We spoke with Dr Matthew Duchars, CEO of the UK’s first dedicated Vaccines Manufacturing and Innovation Centre (VMIC), about their work not only to provide an integral response to COVID-19, but as a centre of excellence advancing the vaccine sector on a global scale
Tell us about the pioneering vaccine development and manufacturing Centre itself as part of the UK’s scientific infrastructure and its strategic objectives, and how you came to be involved.
“When I heard about VMIC, I got quite excited about it, as I feel it has filled what was missing from the UK. In the past, the UK has been successful in developing and discovering vaccines and pioneering new technologies, but not so good at then translating that into commercial processes for manufacturing in the UK – this has historically gone overseas. Part of what VMIC is about is to try and bring that centre of gravity back towards the UK, encouraging people to come and work with us, whether it is people from within the UK or from around the world.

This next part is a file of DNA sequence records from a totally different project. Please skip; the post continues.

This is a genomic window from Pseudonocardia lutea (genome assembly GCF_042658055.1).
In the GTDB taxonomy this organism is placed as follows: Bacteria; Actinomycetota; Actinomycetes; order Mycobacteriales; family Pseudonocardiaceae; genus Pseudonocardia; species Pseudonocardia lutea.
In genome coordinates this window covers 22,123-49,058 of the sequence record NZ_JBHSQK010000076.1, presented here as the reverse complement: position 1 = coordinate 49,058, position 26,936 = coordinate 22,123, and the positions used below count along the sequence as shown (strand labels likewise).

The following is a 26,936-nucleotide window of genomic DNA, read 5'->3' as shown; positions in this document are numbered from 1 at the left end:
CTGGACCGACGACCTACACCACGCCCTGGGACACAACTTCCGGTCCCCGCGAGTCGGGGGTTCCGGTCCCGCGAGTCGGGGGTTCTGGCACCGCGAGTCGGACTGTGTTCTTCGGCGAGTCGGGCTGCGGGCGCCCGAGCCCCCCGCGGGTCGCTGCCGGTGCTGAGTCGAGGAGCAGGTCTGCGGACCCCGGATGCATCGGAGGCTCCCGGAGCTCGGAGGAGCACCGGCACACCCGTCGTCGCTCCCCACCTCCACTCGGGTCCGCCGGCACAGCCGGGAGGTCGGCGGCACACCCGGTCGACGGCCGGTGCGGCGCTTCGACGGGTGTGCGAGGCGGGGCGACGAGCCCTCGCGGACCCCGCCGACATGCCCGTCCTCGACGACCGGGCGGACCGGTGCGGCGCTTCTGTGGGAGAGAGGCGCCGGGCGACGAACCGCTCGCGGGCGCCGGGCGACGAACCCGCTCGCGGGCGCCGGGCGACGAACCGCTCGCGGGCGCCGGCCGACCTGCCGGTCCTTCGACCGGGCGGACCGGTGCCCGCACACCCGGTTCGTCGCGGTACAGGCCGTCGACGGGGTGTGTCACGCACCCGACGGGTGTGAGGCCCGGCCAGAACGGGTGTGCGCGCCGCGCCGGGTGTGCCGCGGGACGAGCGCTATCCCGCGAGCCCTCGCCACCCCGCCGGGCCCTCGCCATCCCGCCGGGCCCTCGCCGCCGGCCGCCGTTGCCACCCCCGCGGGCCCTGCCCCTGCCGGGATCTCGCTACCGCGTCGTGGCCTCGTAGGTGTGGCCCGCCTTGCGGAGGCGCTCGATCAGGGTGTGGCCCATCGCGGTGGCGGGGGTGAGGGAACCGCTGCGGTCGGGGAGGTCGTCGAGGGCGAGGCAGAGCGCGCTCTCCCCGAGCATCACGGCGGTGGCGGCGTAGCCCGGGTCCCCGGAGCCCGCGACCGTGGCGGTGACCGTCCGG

Within VMIC there is a support structure to help the early-stage development of products during that difficult time when you have discovered a potential vaccine, and you are trying to move it into the clinic and on towards a commercial product. There are many potholes that you can fall into, and VMIC’s objective is to guide, steer and help people who have not done this before to avoid those potholes so that they do not make the same mistakes that others have made in the past.
Among VMIC’s many objectives are:
- To provide rapid, economic vaccine manufacturing, getting it quickly into the clinic.
- To help point people in the right direction so that, as they develop vaccines and products, they think about how to do that in a way that’s going to be scalable, economic, and commercial.
- To be a reliable manufacturer for people to develop the process all the way from discovery to licensed product.
- To provide experience, knowledge and technical capability that our academic, research or industry partners can draw on to move their product on.